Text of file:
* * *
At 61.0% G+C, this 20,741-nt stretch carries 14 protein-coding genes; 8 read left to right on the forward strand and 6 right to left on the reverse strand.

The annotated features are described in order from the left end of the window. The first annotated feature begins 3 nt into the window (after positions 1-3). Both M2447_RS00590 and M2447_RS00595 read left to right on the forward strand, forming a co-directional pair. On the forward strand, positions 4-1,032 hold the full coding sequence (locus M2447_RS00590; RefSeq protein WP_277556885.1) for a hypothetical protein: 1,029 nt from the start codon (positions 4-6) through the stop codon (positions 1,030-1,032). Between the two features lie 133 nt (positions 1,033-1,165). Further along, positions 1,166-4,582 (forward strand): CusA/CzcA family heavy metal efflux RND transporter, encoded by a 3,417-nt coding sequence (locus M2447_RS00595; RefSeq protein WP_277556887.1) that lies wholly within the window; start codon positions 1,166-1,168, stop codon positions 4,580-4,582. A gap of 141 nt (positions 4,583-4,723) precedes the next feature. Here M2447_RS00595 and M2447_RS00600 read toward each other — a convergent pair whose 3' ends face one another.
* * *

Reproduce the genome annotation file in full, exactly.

At 61.0% G+C, this 20,741-nt stretch carries 14 protein-coding genes; 8 read left to right on the forward strand and 6 right to left on the reverse strand.

The annotated features are described in order from the left end of the window. The first annotated feature begins 3 nt into the window (after positions 1-3). Both M2447_RS00590 and M2447_RS00595 read left to right on the forward strand, forming a co-directional pair. On the forward strand, positions 4-1,032 hold the full coding sequence (locus M2447_RS00590; RefSeq protein WP_277556885.1) for a hypothetical protein: 1,029 nt from the start codon (positions 4-6) through the stop codon (positions 1,030-1,032). Between the two features lie 133 nt (positions 1,033-1,165). Further along, positions 1,166-4,582 (forward strand): CusA/CzcA family heavy metal efflux RND transporter, encoded by a 3,417-nt coding sequence (locus M2447_RS00595; RefSeq protein WP_277556887.1) that lies wholly within the window; start codon positions 1,166-1,168, stop codon positions 4,580-4,582. A gap of 141 nt (positions 4,583-4,723) precedes the next feature. Here M2447_RS00595 and M2447_RS00600 read toward each other — a convergent pair whose 3' ends face one another.